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Ducks in orchard on wood mulch - advice welcome...

Discussion in 'Ducks' started by TJKK, Mar 7, 2016.

  1. TJKK

    TJKK Hatching

    Dec 15, 2014
    Looking for some advice from anyone with insight....

    My plan this spring is to introduce 6 Welsh harlequin ducks into my 2 year old fruit tree orchard. It is heavily mulched with wood chips, is about 5,000 sf, and has a deer fence around it. My plan was to put a smaller electrified perimeter inside the deer fence and put their duck house inside of this. I would lock them up each night to keep the coons out. A few questions...

    1) The wood mulch is 4-5 inches thick and has been down for a couple years. Any idea how much insect forage 6 ducks will get rooting around in this?

    2) Good/bad idea to move my compost pile into the orchard (so they can eat the flies)?

    3) What forages could I plant for the ducks to eat? I was thinking clover/comfrey...

    4) Any duck-specific house/coop designs you would recommend?

    5) I was considering a floorless mobile house/coop design that I moved around the orchard to encourage direct contact between the nitrogen-rich manure and the carbonaceous wood chips (with less cleanup). Any issue with letting them bed down right on the wood chips if I give them protection from the wind/snow? It does get below freezing consistently in the winter but I hear ducks are pretty hardy.

    6) Any ways to encourage certain insects ducks particularly like to eat?

    Thank you!!!

  2. Twoandhelp

    Twoandhelp Chirping

    Apr 7, 2015
    I'd love to hear anyone's thoughts on this. Especially what they like to forage on. My ducks eggs definitely taste better when they eat less feed. Last summer I rarely had to feed them and now the lazy things only want the layer pellets!
  3. Senna95

    Senna95 Songster

    Apr 6, 2010
    i think that sounds like a nice set-up. I have a similar set-up in the spring when I want my ducks to clean my veggie garden. All I use for housing is one of those "dog-loos" set directly on the ground. They usually don't go in there except to lay eggs.

    My ducks don't tend to eat too much greenery unless they run short on bugs and slugs. Then they eat mostly leafy greens such as lettuce, spinach, etc. you could think about dividing your orchard into 2 or 3 parts (you'd only need a 2-foot rabbit fence, and you could just use temporary stakes), and seed one side with cover crop, lettuce, kale, spinach, while they graze and clean up the other side. Just feed a little pellet feed at night, or when they run out of forage.
  4. cayugaducklady

    cayugaducklady Chirping

    Jul 20, 2015
    New England USA
    I've started a baby orchard with 20 trees and 3 blueberry bushes last year before I got my first ducklings.

    By the time the ducks were adults (June/July) I was walking them around the orchard . They love love loved sifting through the mulch. There were some earthworms but mostly sow bugs/pill bugs (depending on what your area calls them) and probably some slugs. Even in the winter they loved to go through the mulch for yummy bits.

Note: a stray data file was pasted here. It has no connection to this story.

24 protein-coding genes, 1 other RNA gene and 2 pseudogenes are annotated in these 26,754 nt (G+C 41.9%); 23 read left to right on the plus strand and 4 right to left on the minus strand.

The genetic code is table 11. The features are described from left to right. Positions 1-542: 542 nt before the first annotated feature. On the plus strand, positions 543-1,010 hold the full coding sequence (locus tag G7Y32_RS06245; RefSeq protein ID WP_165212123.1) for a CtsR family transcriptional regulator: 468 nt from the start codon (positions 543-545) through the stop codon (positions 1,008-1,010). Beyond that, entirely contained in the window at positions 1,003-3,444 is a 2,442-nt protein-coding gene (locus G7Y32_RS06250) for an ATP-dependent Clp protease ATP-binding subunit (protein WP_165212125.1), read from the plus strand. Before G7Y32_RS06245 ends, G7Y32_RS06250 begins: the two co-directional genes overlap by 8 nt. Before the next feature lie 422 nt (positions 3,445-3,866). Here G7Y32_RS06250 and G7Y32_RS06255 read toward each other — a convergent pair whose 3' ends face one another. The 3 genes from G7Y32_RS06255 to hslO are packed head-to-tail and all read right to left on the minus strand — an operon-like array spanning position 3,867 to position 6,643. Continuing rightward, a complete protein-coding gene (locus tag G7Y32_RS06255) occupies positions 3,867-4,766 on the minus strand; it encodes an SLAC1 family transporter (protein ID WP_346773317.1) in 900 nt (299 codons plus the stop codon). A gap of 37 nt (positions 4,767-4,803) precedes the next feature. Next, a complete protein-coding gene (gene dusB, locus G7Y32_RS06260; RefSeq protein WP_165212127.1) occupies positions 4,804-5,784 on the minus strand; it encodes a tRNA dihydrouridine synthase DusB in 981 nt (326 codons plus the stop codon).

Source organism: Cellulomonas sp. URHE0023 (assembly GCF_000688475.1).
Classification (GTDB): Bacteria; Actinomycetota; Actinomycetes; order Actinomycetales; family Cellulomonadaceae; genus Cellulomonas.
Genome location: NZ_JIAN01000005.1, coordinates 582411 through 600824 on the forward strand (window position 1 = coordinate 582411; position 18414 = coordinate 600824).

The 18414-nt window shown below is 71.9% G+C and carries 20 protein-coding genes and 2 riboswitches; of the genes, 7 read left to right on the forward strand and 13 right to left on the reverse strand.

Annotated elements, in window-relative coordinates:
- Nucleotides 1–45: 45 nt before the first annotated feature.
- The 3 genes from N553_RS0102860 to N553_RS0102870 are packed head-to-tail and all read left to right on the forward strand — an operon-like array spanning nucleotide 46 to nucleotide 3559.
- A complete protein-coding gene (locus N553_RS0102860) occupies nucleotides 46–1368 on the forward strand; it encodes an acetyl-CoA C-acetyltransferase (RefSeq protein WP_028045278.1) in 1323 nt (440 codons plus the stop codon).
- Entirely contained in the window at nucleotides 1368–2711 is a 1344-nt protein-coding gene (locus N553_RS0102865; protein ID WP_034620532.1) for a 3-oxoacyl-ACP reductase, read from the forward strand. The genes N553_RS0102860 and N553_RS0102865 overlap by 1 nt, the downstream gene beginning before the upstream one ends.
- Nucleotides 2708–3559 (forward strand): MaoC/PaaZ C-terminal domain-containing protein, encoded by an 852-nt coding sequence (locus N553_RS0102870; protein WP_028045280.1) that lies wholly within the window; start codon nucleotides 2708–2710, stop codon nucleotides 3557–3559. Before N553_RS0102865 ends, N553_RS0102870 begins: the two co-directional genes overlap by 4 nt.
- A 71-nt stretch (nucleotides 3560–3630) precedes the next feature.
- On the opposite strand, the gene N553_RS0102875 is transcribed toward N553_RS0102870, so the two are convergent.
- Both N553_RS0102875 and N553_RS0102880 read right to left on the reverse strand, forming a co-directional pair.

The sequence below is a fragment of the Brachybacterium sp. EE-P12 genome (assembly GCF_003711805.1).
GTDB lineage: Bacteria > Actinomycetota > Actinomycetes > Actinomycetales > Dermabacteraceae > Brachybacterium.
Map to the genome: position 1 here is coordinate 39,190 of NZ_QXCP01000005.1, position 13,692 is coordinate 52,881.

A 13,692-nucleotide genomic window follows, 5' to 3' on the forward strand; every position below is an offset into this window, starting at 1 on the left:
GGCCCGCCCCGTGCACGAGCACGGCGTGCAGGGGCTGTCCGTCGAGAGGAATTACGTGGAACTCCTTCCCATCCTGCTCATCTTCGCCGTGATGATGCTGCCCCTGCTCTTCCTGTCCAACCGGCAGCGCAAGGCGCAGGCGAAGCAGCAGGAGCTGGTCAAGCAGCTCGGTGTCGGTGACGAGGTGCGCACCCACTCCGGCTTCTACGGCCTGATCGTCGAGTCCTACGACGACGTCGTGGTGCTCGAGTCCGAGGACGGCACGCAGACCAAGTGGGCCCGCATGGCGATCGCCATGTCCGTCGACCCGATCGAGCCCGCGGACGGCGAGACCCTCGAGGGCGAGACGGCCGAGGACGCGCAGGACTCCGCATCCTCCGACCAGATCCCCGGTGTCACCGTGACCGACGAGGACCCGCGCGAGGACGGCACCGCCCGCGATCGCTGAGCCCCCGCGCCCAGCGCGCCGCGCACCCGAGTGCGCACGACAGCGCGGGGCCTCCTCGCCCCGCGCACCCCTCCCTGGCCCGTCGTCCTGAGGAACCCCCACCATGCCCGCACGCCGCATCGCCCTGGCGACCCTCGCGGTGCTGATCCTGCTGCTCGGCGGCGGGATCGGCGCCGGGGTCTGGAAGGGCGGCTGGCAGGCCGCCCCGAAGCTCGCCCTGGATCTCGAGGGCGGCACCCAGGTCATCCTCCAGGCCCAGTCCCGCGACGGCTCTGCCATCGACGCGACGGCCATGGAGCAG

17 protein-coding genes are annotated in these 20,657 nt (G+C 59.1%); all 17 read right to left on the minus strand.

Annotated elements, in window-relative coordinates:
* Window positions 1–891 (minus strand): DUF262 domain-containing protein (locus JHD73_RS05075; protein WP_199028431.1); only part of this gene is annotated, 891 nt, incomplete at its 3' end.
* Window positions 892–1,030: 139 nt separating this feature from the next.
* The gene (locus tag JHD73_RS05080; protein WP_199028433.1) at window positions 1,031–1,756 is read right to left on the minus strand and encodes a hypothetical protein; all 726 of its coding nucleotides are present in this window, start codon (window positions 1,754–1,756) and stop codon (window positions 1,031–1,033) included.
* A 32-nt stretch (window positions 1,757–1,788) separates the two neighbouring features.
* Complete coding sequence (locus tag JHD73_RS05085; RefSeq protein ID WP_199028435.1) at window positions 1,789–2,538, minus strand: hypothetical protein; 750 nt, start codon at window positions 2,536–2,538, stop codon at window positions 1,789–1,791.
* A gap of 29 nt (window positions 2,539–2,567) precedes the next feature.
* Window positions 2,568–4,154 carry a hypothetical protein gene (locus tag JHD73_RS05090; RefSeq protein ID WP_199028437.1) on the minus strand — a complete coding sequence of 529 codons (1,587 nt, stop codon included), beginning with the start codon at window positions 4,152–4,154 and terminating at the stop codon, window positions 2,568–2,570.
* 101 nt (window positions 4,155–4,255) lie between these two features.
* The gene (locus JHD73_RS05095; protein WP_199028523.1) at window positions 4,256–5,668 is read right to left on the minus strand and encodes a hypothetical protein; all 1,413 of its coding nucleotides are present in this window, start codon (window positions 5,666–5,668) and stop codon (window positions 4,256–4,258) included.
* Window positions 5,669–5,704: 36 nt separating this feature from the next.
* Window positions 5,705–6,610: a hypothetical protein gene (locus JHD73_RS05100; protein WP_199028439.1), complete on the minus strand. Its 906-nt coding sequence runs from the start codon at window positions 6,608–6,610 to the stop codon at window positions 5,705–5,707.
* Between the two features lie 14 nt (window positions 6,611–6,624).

My ducks actually enjoy catching bees/ bumble bees and eating them. It isn't a problem for my orchard yet because I'm not allowing the trees to bear fruit yet. But you may have problems with the ducks eating your pollinators.

    I would caution you to use bird netting or aviary netting to cover the area if you're going to keep them fenced in inside the orchard.

    Dogloos are perfect for ducks. My 4 cayugas (1 XL, 1 L and 2 smalls fit perfectly in the 90 lb dogloo). They're cooler in summer and warmer in winter.

    For reasons we probably wont ever understand, the previous owners turned the entire yard into various parking, driveways & turning circles. I had some patches of grass but mostly moss, bare dirt or pebbly soil everywhere else.

    The grass the previous owners sowed is mostly tall fescue pasture grass.

    I overseeded with mini clover and a clover blend. The ducks really didn't eat much of the clover. They do eat the fescue but only because its the only green.

    This spring I'm sowing an actual livestock forage blend of bluegrass, timothy, and orchard grass on the recommendation of a pasture raising poultry farmer at my farmer's market. All of her poultry (chickens/ducks/geese) do amazingly well on it.

    My girls like to eat kale, baby kale and lettuce. If you're in to permaculture, you could probably find some plants to plant as part of y our tree guilds that benefit the trees and also provide extra noms for the ducks. I'm not at home now so I can't get the list of plants from my permaculture book.

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